How she became that character — and how she becomes any character she plays — is a calculated process in itself. “You can see Sandra’s dedication in the look of her scripts,” says costar Chandra Wilson, who plays no-nonsense surgeon Miranda Bailey. “They are completely marked up with highlights and colored tabs and notes that are full of intention. It doesn’t matter the size of a scene — she wants to be honest every single moment.”
Oh’s supreme focus revealed itself early on in her career. Her big break came when, at age 19, she beat out more than 1,000 young women for the title role in The Diary of Evelyn Lau, Canada’s made-for-television film about a tortured poet who flees her disapproving parents for a life on the streets. At her audition, she asked the producer and director for a moment to focus. Then she laid on the floor for five minutes. “I love that girl,” Oh says with a laugh, reflecting on her younger self. “She didn’t know you’re not supposed to do breathing exercises in the middle of a f-cking audition. She only knew to follow her own instinct.”
The actress says she gets her audacity from her mom and dad — a former research scientist and businessman, respectively — two people who, as she describes it, “freakin’ left Korea in the mid-’60s and just changed their lives.” Oh adds, “The insanity and challenge of my parents’ generation going through occupation, living through occupation, living through the second World War, living through the Korean War, then coming out of the Korean War and then in their mid-20s, coming to America — that to me is fearlessness. It’s like, hey, I’m gonna go to some American school and not know the language and then get a job. I mean, who does that? Immigrants do that.”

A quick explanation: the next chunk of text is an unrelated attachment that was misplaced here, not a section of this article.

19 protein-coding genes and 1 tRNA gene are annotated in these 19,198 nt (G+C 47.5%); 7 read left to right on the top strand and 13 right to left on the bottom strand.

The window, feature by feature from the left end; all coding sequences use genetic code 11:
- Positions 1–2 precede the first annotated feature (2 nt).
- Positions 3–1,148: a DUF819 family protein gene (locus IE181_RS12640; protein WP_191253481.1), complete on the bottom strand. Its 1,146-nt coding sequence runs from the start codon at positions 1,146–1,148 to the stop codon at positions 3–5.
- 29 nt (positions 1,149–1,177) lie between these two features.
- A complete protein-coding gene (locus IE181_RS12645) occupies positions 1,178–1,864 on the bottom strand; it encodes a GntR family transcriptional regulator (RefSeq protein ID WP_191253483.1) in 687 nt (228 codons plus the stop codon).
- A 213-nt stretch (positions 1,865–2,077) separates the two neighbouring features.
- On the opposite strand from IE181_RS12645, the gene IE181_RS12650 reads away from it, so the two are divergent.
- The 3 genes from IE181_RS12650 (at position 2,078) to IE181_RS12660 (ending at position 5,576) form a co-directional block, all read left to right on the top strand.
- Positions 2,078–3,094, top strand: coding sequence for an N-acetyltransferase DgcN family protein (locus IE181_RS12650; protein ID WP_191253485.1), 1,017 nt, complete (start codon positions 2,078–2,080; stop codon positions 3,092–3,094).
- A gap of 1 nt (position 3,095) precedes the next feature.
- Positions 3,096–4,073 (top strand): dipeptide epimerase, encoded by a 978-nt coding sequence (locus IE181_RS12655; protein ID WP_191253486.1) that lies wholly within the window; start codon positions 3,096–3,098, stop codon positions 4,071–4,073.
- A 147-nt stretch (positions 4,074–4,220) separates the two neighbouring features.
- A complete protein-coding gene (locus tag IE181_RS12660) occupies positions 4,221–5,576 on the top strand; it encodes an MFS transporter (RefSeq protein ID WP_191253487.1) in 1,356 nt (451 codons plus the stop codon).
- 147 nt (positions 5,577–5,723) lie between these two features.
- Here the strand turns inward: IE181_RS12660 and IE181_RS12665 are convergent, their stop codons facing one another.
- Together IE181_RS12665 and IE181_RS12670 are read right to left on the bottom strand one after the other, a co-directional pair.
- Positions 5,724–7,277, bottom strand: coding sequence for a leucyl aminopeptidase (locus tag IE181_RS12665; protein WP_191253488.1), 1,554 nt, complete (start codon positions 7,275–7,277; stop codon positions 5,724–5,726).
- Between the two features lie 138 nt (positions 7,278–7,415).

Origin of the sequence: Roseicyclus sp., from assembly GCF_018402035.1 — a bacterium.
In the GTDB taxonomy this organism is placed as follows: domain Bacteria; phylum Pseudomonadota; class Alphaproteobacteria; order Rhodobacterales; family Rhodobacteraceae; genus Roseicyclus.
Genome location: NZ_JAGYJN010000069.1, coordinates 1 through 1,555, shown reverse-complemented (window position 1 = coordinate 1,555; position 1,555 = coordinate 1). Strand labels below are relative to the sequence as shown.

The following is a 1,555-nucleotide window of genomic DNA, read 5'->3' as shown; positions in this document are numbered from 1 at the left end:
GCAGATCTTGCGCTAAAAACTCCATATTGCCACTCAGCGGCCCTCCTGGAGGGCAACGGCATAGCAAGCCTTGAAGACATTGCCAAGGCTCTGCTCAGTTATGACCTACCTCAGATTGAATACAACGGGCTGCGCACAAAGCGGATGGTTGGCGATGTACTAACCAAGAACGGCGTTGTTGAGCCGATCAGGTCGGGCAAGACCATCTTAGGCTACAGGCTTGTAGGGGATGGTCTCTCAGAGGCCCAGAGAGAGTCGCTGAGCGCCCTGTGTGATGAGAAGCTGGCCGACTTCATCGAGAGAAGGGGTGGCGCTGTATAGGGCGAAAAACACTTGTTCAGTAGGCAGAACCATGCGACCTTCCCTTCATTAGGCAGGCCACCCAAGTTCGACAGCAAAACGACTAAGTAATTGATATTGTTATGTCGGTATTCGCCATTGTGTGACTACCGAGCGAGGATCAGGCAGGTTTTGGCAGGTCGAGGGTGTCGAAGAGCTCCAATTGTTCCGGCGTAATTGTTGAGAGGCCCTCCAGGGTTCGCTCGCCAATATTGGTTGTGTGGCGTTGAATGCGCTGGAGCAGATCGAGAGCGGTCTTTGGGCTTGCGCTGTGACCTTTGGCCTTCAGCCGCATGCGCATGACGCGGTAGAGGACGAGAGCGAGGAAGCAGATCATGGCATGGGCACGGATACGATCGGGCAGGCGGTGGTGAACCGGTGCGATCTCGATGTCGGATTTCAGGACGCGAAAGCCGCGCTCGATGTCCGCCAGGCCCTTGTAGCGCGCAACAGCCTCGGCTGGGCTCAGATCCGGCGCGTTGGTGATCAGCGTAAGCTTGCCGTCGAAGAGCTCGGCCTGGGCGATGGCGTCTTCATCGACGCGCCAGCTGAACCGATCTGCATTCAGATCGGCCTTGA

Oh gets philosophical as she ponders what drives success. “There are so many articles and books and studies about this generation not being challenged, and my belief is that if you’re challenged, you find out who you are much quicker,” she says. “Privilege is such a trapping because it’s a longer road to ever finding out who you really are. You have to be able to say no to a safe place.”
For Oh, who grew up in a suburb of Ontario, Canada, that meant pursuing acting in spite of her parents’ objections, trusting that they would still love her and ultimately understand her. A self-described “extremely hyperactive, hyper-sensitive kid,” Oh began performing when she was 10, playing the Wizard of Woe in a musical operetta called The Canada Goose. She trained in ballet, then studied drama at the National Theatre School in Montreal and went on to star in a London, Ontario, stage production of David Mamet’s Oleanna. “I just lucked out,” Oh says of her path. “I lucked out with the family I had. I lucked out with where I grew up. I lucked out in a lot of ways where, in my early years, I didn’t encounter anything that crushed me.”
More than luck, though, Oh’s evolution is the result of careful decision-making, beginning with the characters she chooses to play. Those have ranged from the dual-life-living artist Jade in the film Double Happiness to the inscrutable personal assistant Rita Wu on the HBO comedy Arli$$ to the asskicking wine seller Stephanie in the Academy Award winning indie megahit Sideways. Oh says she made a commitment to herself early on that she wouldn’t take on stereotypical, throwaway roles. “There are certain bars that you strive for, that you set for yourself, and then hopefully you’ll achieve that bar and then you’ll get another bar,” she says. “So at one point, that was a bar. I said, no more ‘prostitute to the left.’”